Capitol Conversations is a new OKAgPolicy series highlighting the OKFB Caucus, a bipartisan group of Farm Bureau members in the Oklahoma Legislature. We sat down with Rep. Casey Murdock to hear about legislation he’s working on this year. Murdock is a farmer and rancher from Felt, Oklahoma, and represents House District 61 which includes Beaver, Cimarron, Ellis, Harper, Texas and Woodward counties.
Your bill to ban drones over ag operations has received lots of attention. Why is it needed?
This bill gives local law enforcement the ability to basically write a speeding ticket if you’re flying a drone outside of FAA regulations; I’m not changing FAA regulations. There are bad characters in every industry, but some groups are trying to use drones to take a photo of that “gotcha” moment just to embarrass an industry. This bill protects from nefarious characters looking for that one photo.
It’s a privacy issue, and it’s a private property issue. I don’t want someone flying a drone over my property. It’s no different than someone driving an ATV or a pickup across my pasture. They have no business on my property. It’s trespassing.
Farmers and ranchers don’t have anything to hide. If anything, agriculture in Oklahoma is 99.9 percent transparent. If you want to look at someone’s operation, more than likely they’ll say, “Come on out. We’d be glad to show you what we’re doing.” But, we want to explain what we’re doing. Agriculture, to a layman that sees it outside of context, may look bad. When I vaccinate my calves and put them in a chute, that chute is there to hold the animal while we treat it. Someone who doesn’t understand what’s going on may think that looks bad, but the chute really is there to prevent harm to the animal. We’re not trying to hide anything, we’re just trying to protect private property rights and privacy with this bill.
You’re a co-author on a bill to allow nurse practitioners to serve as a primary care provider. How will this bill help rural healthcare needs?
My mother trusts and relies on a nurse practitioner for her healthcare. It’s hard, almost impossible, to get a doctor to move out to rural Oklahoma. We have to give them a deal just to get them to come, like a program to pay for their college after so many years of service at a rural hospital. But, we have nurse practitioners willing to provide care in rural Oklahoma. For rural Oklahoma, that could be the answer for our healthcare needs. This bill helps fill a need. I’m not setting a standard for either rural or urban Oklahoma; it’s an opportunity to provide healthcare to rural Oklahoma. A lot of times, these rural hospitals are struggling. Doctors graduate medical school with a ton of debt. They’ve got to be out there trying to make as much money as they can. They see they can do that in urban areas. It’s harder to make it in a rural area.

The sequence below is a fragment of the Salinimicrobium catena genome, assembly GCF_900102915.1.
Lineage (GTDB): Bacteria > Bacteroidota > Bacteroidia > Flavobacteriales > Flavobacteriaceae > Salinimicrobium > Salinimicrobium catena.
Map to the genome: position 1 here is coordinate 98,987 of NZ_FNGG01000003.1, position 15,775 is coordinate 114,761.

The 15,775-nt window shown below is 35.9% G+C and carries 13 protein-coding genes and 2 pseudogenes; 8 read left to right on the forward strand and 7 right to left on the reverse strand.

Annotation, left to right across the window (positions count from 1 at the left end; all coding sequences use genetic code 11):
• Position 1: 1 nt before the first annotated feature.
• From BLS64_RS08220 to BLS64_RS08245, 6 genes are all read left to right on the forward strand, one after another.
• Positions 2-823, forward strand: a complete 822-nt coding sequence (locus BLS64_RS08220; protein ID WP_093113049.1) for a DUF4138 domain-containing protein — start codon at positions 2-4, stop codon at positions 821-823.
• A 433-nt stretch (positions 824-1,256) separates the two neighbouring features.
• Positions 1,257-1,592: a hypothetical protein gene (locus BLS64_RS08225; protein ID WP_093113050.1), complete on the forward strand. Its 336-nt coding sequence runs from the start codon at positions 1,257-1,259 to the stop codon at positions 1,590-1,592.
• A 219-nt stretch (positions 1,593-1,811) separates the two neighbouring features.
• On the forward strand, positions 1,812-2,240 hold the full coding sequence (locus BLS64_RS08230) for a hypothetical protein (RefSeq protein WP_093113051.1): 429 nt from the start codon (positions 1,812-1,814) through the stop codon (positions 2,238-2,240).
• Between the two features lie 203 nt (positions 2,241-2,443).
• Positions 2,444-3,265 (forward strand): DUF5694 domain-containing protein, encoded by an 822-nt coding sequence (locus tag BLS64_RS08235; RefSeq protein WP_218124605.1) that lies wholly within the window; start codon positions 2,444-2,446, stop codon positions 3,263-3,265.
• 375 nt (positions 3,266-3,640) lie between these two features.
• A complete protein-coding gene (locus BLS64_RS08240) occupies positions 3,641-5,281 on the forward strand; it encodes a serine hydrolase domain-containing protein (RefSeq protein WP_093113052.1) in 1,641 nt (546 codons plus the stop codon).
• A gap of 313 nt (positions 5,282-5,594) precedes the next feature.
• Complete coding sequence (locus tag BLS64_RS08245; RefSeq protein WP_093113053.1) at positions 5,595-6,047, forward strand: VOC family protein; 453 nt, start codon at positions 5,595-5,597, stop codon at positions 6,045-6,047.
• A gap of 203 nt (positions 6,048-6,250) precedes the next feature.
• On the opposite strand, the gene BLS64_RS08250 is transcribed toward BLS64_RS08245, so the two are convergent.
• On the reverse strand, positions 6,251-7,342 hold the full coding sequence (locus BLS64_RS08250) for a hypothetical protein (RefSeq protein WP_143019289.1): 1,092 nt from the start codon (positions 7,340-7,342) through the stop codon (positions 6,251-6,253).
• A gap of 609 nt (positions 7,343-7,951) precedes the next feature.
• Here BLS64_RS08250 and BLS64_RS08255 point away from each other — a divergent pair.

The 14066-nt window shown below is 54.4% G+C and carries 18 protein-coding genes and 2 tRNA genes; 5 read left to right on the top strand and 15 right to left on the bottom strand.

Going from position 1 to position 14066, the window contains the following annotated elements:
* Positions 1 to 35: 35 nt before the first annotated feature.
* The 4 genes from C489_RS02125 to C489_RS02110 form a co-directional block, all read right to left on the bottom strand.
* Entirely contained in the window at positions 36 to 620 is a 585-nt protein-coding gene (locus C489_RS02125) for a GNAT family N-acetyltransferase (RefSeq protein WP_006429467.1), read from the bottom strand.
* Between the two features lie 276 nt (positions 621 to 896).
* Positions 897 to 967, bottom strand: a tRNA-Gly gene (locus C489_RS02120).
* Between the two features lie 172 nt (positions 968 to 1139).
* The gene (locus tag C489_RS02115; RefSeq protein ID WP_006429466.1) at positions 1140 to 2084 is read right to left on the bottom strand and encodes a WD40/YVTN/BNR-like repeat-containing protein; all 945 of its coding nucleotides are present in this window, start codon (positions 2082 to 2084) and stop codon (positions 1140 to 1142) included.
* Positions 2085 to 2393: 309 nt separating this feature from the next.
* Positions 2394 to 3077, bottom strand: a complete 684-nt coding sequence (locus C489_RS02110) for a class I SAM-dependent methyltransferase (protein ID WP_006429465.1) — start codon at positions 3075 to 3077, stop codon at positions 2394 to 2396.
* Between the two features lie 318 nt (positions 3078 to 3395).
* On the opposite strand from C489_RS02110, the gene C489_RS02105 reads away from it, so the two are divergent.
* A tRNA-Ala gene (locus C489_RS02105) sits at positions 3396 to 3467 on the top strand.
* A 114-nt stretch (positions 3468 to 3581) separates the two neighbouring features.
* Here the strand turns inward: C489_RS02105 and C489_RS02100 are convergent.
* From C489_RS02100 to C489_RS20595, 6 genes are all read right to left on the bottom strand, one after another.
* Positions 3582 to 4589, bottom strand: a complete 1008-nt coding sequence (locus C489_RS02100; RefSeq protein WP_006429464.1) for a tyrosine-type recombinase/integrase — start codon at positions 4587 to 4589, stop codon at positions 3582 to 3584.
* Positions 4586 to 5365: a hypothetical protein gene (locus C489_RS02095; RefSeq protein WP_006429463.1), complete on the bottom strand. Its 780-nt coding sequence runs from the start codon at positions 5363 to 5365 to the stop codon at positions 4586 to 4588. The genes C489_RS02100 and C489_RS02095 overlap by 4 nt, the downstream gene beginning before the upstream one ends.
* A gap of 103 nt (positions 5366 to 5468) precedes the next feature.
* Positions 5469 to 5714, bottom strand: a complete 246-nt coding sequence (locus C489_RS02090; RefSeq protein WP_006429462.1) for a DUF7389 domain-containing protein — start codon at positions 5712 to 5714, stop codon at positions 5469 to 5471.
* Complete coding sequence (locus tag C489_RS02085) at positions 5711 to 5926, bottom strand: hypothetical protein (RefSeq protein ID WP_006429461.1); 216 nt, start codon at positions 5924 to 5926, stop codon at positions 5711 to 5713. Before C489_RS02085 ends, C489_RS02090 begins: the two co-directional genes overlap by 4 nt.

The state again is facing a nearly $900 million budget shortfall. Can you explain your bill that could possibly find revenue for the state?
First of all, I cannot in good faith raise taxes on Oklahomans until our house is in order here at the state Capitol. I can’t ask them to redo their budget, to tighten up their daily lives to pay higher taxes, if we haven’t done the same here.
My audit bill requires a performance audit on the top 20 state agencies as soon as an agency head leaves. I modeled this legislation after Ohio, where they’ve seen $33 dollars in savings for every dollar spent on an audit. The audit looks for savings, but also will help the new agency head understand what’s going on within the agency.
The Legislative Service Bureau would have authority over the audits, rather than the state auditor, giving the state Legislature just one more tool in the toolbox when budgeting. I’m hoping by putting it in the LSB, we’re able to funnel out some of the political maneuvering and actually use it for its intended purposes.
Once the audit is finished, all the findings will be made public. The Appropriations and Budget Committee chairs and subcommittee chairs, along with the governor, Speaker of the House and Senate Pro Tempore, will be able to use the audit for budgeting purposes.
The audit only takes place when an agency head leaves, but only every four years. We also will do a risk analysis on an agency. If it doesn’t show they need an audit, we won’t do it. The top 20 agencies in the state is a starting point. If it looks like we’re saving a lot of money, we can expand it to all agencies.
Can you tell us about other legislation you’re working on?
Yes, I’ve got a bill that will allow county commissioners to contract out baling hay in the bar ditches. I visited with a county commissioner during the summer, who said it cost him around $50,000 just for the equipment and diesel to mow bar ditches. Last year, we had a tremendous year as far as rainfall, and we could have made a lot of hay. If a farmer or rancher wants to get out and bale the bar ditches, this bill will allow counties to contract with them. It saves the counties money, and gives the farmer or rancher extra forage.
I’m also an author of a bill to give municipalities the ability to waive the three-mile setback for swine feeding operations. Current law prevents the creation a hog facility within three miles of a municipality. There’s also a cattle feeding operation bill running through the Senate; I’m a House author on that bill. It basically gives power back to local government. If a city wants it, they’re able to do it. It’s local government control; we need to get the power back to the local government. They know what’s going on, what they need to look out for, a lot better than me sitting at the state Capitol.
Rep. Casey Murdock is a farmer and rancher from Felt, Oklahoma. He was first elected in 2014 and represents House District 61 which includes Beaver, Cimarron, Ellis, Harper, Texas and Woodward counties.